top of page
  • Writer's pictureMiriam Grobman

These Books Will Help You Travel to New Places Without Ever Leaving Your Couch

Maya Angelou Autobiography, Homegoing, Yaa Gyasi, The Brief Wondrous Life of Oscar Wao, Junot Diaz, Exit West, Mohsin Hamid

As the year is coming to its end, I have been reflecting about my favorite nonfiction professional books. The truth though is that my favorite genre has always been and will always be fiction. I also discovered in recent years that reading fiction helps me get into the flow state; I get most of my creative business ideas while reading novels! More recently, I added (auto)biographies to the mix. Reading about the lives of pioneering women (like these here), gives me extra inspiration! Here are some of my favorite novels / (auto)biographies for 2018: 1. Maya Angelou's 7 autobiographic books, starting with I Know Why the Caged Bird Sings and finishing with Mom & Me & Mom. Born in 1928, African-American poet, singer, dancer, writer and civil rights activist, Maya Angelou, had lived an incredibly versatile and meaningful life. She and her brother were raised by her religiously devout grandmother in segregated Stamps, Arkansas and later moved in with her mother in San Francisco. Maya became a teenage mom, worked as a prostitute to support herself for a little while and then fought her way to get a job as the first African American woman streetcar conductor in San Francisco when she was just 16. She then trained as performer and travelled the world singing and dancing. Later, she got involved in the Civil Rights Movement and worked with both Martin Luther King and Malcolm X. She was married several times, lived in France, Egypt, Ghana, New York and LA, among rest. And all of the above is just a really small sample of what she had experienced and achieved in her lifetime. Angelou's story is fascinating and her writing is clear, clever and often humorous. She opens a window not only into her life but also into the historical periods she'd lived through. 2. Homegoing by Yaa Gayasi. Homegoing is a historical novel that follows the lives of several generations of an Asante family originating from present day Ghana. Each chapter tells the story of one generation. The book walks us through history of Ghana's colonization by the British, rivaling tribes selling each other into slavery, slaves being brought to the south of the United States, emancipation, former slaves trying to build their lives, living through segregation, etc. Aside from learning more about the culture and history of Ghana, a country I knew very little about, it was really interesting to understand the impact that slavery had on so many generations of families. Incidentally, as I finished Homegoing, I started reading Maya Angelou's 5th book, All God's Children Need Traveling Shoes, which centers around the time she spent in Ghana, understanding her identity as a black but also American woman. 3. The Brief Wondrous Life of Oscar Wao by Jonut Diaz. Oscar Wao is an obese Dominican American science fiction nerd living in New Jersey. He's always falling in love, trying to date girls and failing miserably. As the reader, you both feel sorry for him and want to slap him out of his cluelessness and desperation. In parallel, the plot follows the family's history during Rafael Trujillo's dictatorship in the Dominican Republic ("DR") and gives us a glimpse into the good, bad and the ugly of those times. Oscar ends up finding his true love in the DR but it doesn't end the way we would expect. The story is funny, dramatic and complex. It's peppered with slang and Dominican cultural notes. 4. Exit West by Mohsin Hamid. Nadia and Saeed are young adults in a conservative muslim country which is going through a civil war. Nadia is a strong woman who is living a humble public life but a more daring private life riding a motorcycle and smoking weed. Saeed is a loyal son and good employee and admires Nadia's courage. They fall in love and as the situation at their home country becomes worse, they decide to escape to the west through a secret portal. They then have to rebuild their lives and find their dignity as refugees in a western country. The story brings us closer to the lives of refugees who could have been people like us one day but all of the sudden find themselves torn between two worlds: one that doesn't exist anymore and one that is not exactly welcoming. What about you? Have you read any great books this year?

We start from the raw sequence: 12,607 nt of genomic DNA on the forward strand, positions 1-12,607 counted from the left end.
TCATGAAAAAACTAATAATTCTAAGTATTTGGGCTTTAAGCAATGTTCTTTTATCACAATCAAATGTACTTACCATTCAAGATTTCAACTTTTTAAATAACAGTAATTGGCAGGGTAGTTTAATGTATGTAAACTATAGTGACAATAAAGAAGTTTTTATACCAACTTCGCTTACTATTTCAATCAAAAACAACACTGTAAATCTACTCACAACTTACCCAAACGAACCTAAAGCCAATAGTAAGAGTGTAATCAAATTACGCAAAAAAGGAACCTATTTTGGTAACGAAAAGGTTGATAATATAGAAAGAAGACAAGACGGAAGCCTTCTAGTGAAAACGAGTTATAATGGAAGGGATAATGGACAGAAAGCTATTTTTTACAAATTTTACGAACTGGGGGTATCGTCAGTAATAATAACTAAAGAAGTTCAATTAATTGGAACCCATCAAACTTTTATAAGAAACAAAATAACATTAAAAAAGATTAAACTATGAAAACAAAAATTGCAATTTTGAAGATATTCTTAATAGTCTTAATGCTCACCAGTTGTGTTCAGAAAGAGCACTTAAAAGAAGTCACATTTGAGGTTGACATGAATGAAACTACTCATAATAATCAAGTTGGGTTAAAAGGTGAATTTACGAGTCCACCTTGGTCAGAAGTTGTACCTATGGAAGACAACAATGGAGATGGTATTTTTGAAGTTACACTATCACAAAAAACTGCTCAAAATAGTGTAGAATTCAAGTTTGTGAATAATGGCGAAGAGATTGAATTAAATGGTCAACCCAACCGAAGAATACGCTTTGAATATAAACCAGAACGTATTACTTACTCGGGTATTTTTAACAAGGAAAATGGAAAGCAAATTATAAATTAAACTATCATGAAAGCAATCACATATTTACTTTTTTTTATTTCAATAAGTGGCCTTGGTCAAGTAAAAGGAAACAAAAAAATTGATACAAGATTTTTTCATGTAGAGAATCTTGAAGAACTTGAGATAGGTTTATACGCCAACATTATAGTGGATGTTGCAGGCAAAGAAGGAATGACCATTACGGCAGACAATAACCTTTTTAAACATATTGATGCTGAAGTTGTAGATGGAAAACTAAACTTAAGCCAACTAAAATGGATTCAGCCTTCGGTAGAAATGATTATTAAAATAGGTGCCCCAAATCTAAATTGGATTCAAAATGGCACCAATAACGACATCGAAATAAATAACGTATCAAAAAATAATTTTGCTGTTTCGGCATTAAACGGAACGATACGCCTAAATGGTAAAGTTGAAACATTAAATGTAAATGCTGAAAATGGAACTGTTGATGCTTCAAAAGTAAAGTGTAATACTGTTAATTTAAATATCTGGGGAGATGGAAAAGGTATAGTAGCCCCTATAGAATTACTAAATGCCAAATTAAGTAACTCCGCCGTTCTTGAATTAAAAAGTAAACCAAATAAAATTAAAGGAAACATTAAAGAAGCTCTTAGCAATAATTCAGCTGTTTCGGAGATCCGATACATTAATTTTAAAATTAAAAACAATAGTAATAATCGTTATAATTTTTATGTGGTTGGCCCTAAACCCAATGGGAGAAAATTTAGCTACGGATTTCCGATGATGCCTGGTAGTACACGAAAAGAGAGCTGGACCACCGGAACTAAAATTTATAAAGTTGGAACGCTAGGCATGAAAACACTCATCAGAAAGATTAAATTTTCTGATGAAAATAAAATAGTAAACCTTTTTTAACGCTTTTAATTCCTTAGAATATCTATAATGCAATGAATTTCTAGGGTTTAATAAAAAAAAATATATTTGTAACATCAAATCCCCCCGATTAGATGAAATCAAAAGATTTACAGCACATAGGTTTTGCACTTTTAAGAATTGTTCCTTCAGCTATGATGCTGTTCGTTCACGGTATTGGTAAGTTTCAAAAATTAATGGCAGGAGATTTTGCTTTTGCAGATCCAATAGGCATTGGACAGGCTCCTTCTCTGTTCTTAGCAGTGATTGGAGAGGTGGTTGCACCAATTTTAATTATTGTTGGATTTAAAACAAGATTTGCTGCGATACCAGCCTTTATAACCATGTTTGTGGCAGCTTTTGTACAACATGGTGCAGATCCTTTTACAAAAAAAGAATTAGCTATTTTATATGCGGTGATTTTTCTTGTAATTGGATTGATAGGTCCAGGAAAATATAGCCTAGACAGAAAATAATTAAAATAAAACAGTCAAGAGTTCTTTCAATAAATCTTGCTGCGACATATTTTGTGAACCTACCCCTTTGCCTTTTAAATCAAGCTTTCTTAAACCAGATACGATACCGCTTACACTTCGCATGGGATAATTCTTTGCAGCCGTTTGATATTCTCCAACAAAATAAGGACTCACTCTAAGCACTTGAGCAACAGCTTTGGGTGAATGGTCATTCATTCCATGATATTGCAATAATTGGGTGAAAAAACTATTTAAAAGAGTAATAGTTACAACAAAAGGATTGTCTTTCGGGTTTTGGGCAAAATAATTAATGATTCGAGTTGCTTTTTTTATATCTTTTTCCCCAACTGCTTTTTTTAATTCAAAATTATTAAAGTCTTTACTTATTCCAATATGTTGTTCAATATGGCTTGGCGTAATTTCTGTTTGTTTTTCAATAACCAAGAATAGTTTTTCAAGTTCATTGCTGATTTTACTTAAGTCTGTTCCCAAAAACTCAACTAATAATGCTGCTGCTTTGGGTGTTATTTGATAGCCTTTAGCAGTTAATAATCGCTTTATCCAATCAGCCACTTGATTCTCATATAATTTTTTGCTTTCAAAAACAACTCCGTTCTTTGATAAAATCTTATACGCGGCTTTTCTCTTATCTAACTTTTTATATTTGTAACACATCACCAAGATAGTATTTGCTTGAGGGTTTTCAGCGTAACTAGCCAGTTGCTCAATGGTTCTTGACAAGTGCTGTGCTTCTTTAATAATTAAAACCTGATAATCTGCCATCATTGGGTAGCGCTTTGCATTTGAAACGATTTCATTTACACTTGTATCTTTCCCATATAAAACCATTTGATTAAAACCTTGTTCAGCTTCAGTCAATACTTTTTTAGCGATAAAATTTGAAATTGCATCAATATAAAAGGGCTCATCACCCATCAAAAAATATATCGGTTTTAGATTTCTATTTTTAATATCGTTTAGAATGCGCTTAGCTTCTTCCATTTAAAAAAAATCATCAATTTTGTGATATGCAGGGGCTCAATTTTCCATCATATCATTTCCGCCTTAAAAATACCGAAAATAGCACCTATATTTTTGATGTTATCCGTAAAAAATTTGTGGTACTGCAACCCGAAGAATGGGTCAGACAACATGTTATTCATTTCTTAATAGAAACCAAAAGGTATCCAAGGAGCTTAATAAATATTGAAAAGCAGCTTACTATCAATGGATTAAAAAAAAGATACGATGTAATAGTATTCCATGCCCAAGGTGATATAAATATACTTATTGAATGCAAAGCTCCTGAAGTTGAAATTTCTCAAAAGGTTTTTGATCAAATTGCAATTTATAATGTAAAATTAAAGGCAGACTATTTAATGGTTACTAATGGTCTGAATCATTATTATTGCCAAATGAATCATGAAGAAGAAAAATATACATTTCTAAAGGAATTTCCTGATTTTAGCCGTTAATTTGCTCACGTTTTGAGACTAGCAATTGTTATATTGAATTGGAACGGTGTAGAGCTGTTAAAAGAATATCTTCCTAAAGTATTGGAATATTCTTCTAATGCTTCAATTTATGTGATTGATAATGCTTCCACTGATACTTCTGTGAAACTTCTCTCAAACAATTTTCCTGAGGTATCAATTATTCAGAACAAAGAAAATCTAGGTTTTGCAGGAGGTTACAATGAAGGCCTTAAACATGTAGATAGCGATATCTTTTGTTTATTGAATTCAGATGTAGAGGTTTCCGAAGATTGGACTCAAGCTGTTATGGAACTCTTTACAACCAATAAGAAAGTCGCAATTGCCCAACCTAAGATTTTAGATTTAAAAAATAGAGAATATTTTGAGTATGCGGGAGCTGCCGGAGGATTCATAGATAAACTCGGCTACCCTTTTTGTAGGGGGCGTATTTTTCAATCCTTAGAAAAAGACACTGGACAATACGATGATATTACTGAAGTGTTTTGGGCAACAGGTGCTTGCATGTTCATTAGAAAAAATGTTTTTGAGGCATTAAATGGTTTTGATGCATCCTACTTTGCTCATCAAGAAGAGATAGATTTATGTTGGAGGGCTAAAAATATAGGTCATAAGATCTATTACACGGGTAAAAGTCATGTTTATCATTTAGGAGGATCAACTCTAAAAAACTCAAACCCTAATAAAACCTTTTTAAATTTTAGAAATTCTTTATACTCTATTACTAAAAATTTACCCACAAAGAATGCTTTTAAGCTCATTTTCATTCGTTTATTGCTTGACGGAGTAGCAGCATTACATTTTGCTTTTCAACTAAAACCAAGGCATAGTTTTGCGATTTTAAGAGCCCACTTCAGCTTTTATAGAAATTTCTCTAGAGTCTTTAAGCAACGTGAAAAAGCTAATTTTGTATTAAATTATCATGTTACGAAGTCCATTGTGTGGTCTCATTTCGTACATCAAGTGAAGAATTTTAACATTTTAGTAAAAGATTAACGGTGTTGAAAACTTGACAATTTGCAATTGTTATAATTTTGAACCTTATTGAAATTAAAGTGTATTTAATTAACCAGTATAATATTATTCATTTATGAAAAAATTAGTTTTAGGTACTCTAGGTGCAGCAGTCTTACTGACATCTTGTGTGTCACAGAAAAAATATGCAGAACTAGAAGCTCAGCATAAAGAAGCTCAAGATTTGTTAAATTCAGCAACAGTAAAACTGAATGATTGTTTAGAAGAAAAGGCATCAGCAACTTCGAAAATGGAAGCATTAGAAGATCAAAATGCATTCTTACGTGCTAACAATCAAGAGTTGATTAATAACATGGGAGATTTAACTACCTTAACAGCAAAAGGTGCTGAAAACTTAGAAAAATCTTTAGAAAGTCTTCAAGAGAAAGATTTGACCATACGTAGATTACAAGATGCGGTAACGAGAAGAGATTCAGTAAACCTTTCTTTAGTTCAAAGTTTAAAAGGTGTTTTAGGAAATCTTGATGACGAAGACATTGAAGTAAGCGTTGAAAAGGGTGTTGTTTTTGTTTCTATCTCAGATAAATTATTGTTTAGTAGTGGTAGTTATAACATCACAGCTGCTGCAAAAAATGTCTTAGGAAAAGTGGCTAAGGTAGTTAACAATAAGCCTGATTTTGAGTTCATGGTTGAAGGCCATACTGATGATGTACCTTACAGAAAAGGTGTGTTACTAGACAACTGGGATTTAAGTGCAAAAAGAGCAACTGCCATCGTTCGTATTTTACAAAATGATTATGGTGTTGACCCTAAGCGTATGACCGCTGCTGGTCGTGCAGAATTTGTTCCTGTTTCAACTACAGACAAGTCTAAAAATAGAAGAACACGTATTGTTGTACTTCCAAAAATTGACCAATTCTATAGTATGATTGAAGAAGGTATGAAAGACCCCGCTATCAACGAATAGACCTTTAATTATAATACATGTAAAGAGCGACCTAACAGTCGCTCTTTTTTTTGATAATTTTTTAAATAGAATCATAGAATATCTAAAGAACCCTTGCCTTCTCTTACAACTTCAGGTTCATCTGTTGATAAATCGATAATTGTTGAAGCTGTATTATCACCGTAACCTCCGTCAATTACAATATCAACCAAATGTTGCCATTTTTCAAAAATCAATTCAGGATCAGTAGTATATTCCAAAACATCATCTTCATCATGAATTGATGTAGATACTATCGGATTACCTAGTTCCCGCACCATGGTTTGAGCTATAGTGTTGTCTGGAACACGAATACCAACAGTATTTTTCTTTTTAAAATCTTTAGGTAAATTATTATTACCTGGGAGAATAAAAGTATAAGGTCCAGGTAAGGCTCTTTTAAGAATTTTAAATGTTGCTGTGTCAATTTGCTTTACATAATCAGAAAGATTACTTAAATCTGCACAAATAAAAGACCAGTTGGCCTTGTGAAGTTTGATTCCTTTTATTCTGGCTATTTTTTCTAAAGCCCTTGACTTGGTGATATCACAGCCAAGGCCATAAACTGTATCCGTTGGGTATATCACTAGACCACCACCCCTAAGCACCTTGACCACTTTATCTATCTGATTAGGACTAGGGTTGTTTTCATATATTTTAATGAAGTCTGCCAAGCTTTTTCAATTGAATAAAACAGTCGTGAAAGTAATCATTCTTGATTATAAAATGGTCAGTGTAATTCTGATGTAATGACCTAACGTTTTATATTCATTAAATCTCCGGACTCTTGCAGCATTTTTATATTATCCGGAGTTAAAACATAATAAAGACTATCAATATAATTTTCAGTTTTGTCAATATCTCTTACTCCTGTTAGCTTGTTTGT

newsletter sign up

128 views0 comments
bottom of page